Capped rate mortgages are often seen as offering the best of both worlds, sitting somewhere between standard variable rate mortgages and fixed rate mortgages. Capped rate mortgages will closely follow the standard rate just as variable rate mortgages do, but they come with the security of not going over a pre-agreed level of interest and therefore not being permitted to raise payment levels to worryingly high levels. Capped rate mortgages offer an element of security against interest rates rising out of control.
As an example, suppose that the interest rate at the beginning of the mortgage was 2% and there was an agreed cap put in place at 4% for the first three years of the mortgage. What this means is that if during that first three years the lender increased the variable rate for all of their customers to 4.5%, those borrowers with capped mortgages would still only have to pay 4%. Simultaneously however, the lender will often also put in place a ‘collar’ that sets a minimum lower limit. To carry on the above example, a collar might be put in place that is set at 1%, so that if interest rates actually drop during the capped rate period, say down as far as 0.5%, whilst standard variable rate customers would only be paying 0.5% interest on their mortgages, borrowers with the capped rate and collar would be paying 1%.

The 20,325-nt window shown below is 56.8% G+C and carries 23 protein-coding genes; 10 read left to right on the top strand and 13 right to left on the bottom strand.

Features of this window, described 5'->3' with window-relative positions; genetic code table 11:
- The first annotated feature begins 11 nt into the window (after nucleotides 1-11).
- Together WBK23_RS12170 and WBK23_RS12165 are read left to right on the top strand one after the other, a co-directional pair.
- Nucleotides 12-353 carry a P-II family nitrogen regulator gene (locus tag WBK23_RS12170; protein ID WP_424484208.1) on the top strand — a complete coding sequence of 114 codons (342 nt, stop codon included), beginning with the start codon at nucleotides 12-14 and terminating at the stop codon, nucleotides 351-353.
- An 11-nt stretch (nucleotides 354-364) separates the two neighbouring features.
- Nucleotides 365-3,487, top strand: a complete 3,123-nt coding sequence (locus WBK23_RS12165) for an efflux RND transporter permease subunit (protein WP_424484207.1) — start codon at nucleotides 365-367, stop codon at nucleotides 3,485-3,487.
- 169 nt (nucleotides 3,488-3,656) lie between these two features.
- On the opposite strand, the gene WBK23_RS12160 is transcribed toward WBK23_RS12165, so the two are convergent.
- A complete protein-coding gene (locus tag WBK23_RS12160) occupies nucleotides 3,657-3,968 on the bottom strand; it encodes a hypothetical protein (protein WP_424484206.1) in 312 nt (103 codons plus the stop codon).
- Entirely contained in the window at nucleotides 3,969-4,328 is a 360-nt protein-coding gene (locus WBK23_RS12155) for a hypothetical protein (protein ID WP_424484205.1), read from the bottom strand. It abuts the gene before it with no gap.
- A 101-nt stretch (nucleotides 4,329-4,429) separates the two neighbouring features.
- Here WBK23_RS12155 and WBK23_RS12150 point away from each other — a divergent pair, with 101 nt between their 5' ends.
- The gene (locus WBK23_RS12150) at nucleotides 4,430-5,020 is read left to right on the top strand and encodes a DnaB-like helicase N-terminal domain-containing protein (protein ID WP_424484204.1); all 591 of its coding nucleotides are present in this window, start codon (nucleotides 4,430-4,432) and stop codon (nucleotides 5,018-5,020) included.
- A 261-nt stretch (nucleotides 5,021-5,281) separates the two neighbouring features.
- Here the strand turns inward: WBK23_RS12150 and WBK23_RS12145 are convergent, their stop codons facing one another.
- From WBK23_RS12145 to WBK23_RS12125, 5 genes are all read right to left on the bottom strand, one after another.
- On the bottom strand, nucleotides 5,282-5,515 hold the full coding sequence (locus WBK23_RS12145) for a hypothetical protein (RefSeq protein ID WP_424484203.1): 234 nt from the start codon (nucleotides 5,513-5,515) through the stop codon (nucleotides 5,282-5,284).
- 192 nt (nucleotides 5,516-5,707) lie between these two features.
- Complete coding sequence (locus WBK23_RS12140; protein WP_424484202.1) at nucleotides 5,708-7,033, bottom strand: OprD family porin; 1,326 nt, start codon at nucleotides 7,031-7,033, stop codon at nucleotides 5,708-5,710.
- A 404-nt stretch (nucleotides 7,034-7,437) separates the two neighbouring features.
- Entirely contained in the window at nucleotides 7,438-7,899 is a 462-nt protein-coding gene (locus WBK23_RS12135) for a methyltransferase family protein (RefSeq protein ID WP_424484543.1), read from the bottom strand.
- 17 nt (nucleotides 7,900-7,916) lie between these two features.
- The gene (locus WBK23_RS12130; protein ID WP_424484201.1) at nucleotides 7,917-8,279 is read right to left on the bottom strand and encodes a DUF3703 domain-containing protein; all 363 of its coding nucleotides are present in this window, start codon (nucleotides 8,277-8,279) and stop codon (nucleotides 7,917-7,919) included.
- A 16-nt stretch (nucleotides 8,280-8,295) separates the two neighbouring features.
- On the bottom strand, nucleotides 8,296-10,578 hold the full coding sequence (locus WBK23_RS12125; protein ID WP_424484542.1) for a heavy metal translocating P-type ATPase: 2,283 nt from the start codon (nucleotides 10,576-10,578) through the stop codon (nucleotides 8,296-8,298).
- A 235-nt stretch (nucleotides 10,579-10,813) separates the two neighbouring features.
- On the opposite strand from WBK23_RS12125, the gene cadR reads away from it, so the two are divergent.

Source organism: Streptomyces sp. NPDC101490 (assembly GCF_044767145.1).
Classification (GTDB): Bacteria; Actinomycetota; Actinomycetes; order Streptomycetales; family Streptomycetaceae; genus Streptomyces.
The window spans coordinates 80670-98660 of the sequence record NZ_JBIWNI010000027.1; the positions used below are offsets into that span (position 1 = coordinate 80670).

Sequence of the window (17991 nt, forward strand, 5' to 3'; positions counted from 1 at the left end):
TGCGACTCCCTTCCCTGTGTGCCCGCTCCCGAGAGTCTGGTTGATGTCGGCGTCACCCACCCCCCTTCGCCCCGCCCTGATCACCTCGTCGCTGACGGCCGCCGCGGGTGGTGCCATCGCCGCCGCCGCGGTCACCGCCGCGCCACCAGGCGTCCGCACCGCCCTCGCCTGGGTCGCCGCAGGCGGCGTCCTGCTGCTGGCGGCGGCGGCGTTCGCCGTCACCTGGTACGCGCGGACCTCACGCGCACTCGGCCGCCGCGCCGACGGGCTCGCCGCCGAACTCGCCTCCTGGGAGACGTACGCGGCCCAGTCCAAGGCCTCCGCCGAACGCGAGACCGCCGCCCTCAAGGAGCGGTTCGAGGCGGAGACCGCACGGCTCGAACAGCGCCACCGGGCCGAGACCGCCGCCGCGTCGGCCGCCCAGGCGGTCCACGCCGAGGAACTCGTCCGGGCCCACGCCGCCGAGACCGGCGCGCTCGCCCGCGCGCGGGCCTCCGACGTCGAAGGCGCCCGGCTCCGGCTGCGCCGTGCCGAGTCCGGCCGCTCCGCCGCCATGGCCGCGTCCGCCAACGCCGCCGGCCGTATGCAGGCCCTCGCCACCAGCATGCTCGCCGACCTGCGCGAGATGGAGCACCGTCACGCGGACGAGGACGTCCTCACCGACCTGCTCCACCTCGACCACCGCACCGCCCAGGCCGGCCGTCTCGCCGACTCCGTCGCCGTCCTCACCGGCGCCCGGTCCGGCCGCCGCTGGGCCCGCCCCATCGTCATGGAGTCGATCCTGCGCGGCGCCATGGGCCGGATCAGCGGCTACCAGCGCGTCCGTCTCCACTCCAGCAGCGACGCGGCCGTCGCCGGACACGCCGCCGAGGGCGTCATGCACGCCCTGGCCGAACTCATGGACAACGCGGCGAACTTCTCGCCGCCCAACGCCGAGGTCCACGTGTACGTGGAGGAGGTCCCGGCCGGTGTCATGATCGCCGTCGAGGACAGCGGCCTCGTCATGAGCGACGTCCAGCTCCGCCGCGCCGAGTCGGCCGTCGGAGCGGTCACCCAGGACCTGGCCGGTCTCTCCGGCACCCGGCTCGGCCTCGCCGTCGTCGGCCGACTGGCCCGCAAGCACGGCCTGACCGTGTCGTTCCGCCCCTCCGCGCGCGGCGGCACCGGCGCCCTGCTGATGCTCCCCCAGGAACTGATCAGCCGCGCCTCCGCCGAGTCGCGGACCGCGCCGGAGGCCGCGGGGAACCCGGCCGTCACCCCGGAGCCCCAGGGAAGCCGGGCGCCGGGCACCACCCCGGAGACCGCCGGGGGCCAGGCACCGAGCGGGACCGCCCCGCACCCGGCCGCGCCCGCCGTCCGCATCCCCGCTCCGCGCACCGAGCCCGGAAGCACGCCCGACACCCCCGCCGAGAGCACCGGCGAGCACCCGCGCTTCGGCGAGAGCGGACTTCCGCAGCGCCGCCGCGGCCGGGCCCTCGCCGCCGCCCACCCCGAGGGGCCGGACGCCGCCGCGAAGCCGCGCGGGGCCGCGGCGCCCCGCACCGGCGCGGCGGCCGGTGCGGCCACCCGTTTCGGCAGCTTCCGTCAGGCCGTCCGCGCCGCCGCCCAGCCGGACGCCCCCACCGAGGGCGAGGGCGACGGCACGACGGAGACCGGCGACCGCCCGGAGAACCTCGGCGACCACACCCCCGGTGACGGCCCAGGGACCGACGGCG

Advantages of Capped Rate Mortgages – As mentioned above, capped rate mortgages offer all the flexibility of standard variable rate mortgages with an element of security thrown in. It is this element of security – whereby you are protected for an initial period from shocking rises in interest rates – that makes such mortgages appealing to people who are looking for flexibility in the long term but whom would also appreciate some security and lower payments in the first couple of years when they first move into their new home. They are also particularly useful when the interest rate drops and gives the borrower potentially a significant reduction in their interest rate, despite the use of caps and collars.
Disadvantages of Capped Rate Mortgages – Clearly the imposition of a ‘collar’ offers no advantage whatsoever to a borrower and if it kicks in, puts them at a distinct disadvantage to other borrowers with the same lender. If rates do drop significantly then the collar will be of benefit only to the lender. Similarly, capped rate mortgages offer the same potential downsides as all variations of the standard variable rate mortgage – that those interest rates can shoot up and if you are not within the protected ‘capped’ period, you might well face a massive increase in your monthly payments.